CPI Inflation Outlook for Apr-12 expected at 10.8%YoY- AHL Research
By: Saad Khan, Arif Habib Ltd.
We estimate a ~1.4%MoM rise in CPI inflation for the month of Apr-12, translating into a ~10.8YoY rise. Our calculations are based on incorporating revised oil assumption of USD 115/bbl (USD 119/bbl YTD average) up until FY12 end. However, we are keeping our FY13 oil assumption at USD 110/bbl. Moreover the ascending Sensitivity Price Index (SPI) further depicts underlying price fundamentals to trend upward in months ahead.
When prices will peak?
Although we are incorporating a higher oil assumption in our calculation but we think the effect of this would materialise after FY12 end due to a 6-month lag. We stick to our initial FY12-end target of 11.6%YoY, lower than central Bank (SBP) target of 12%. However, going forward we expect prices are likely to stay stickier in FY13. We calculate inflation to peak in 3QFY13 at ~12.8%YoY, while finally moderating in 4QFY13 to ~11.8%YoY.
Quick brief of what’s ahead in terms of prices
The inflation trajectory is likely to stay bumpy in months ahead; while in FY13 brittle global growth dynamics will keep commodity prices brisker. We put down a quick brief of what we expect will be price draggers in upcoming months, mainly looking it from supply shock dynamic.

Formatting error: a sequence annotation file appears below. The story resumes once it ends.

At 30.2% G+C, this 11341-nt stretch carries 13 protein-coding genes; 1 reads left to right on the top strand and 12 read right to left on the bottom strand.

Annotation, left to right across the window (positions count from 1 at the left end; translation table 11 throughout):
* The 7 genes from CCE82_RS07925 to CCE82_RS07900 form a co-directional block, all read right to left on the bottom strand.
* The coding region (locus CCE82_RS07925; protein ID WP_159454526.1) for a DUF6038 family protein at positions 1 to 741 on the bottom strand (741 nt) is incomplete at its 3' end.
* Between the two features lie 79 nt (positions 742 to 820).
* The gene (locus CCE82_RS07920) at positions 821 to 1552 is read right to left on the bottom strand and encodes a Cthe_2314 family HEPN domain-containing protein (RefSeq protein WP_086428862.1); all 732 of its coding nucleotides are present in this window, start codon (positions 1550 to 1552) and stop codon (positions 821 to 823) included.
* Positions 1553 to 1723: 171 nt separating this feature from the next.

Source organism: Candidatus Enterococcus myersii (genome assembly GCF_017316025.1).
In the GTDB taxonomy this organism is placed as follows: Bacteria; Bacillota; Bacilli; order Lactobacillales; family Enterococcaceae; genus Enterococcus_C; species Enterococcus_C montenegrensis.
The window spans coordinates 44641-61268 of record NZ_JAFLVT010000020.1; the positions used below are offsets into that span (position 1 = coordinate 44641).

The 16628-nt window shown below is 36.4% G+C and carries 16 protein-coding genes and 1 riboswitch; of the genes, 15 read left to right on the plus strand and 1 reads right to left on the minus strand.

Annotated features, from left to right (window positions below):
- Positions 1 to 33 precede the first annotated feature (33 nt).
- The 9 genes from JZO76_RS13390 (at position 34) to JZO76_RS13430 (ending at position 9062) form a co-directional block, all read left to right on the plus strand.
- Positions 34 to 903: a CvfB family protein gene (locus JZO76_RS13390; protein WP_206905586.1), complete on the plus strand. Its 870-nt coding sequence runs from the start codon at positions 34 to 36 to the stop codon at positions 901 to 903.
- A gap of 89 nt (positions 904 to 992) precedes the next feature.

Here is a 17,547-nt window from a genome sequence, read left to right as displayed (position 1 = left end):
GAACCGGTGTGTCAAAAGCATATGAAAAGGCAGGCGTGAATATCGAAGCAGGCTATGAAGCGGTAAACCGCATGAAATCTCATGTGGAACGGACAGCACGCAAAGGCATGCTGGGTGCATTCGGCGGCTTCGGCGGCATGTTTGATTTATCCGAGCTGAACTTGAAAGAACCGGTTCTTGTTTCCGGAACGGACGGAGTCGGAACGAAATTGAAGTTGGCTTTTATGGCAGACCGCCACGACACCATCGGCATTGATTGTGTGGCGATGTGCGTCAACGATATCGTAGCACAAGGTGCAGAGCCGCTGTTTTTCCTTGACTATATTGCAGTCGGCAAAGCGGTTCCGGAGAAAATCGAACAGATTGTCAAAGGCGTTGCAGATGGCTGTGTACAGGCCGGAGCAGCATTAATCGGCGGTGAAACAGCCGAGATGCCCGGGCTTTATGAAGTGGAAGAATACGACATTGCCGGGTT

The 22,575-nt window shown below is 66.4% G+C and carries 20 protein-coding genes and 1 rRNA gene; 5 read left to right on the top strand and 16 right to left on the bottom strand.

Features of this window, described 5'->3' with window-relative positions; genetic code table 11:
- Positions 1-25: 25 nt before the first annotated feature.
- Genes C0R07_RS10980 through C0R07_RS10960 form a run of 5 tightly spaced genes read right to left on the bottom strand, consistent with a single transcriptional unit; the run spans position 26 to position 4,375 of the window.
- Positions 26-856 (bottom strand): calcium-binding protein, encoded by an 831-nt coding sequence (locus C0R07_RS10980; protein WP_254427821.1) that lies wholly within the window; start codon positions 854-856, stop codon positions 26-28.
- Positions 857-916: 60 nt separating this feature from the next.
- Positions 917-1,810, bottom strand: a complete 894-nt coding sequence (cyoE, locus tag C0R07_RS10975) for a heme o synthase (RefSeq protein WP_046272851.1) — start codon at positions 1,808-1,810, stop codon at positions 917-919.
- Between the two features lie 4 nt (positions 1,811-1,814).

a) International commodities: Volatility
Global commodity prices have remained friskier starting CY12 owing to demand and supply shocks. This uncertainty in our view will remain on SBP monetary policy agenda for quite a time. In fact periods of high volatility in commodity are followed by high headline inflation shocks. Policy response has been front-loaded in case of commodity price shocks.
b) Oil Prices sense a descending trend: Back to 2008
Although oil prices as measured by Arab Light gulf have retrace to USD 119/bbl from a high of USD 126/bbl (as of Apr 16, 2012), but the risk of contamination into headline prices cannot be ruled as yet. In addition any decision by government to roll back domestic petroleum prices may turn out to be brief breather, but fiscal cost of such moves cannot be overlooked at current level of fiscal deficits. Moreover judging the impact of oil prices will be trickier, as it is tough to predict how and what political situation would evolve before election period.
Although prices are likely to stay at comfortable levels in the remaining periods of FY12 and FY13, given no supply shock is sight. However policy response as mentioned has historically remained front-loaded when it comes to price shock, in particularly that emanating from food. For FY12 and FY13 we forecast average inflation at 11.6%YoY and 12.3%YoY, respectively.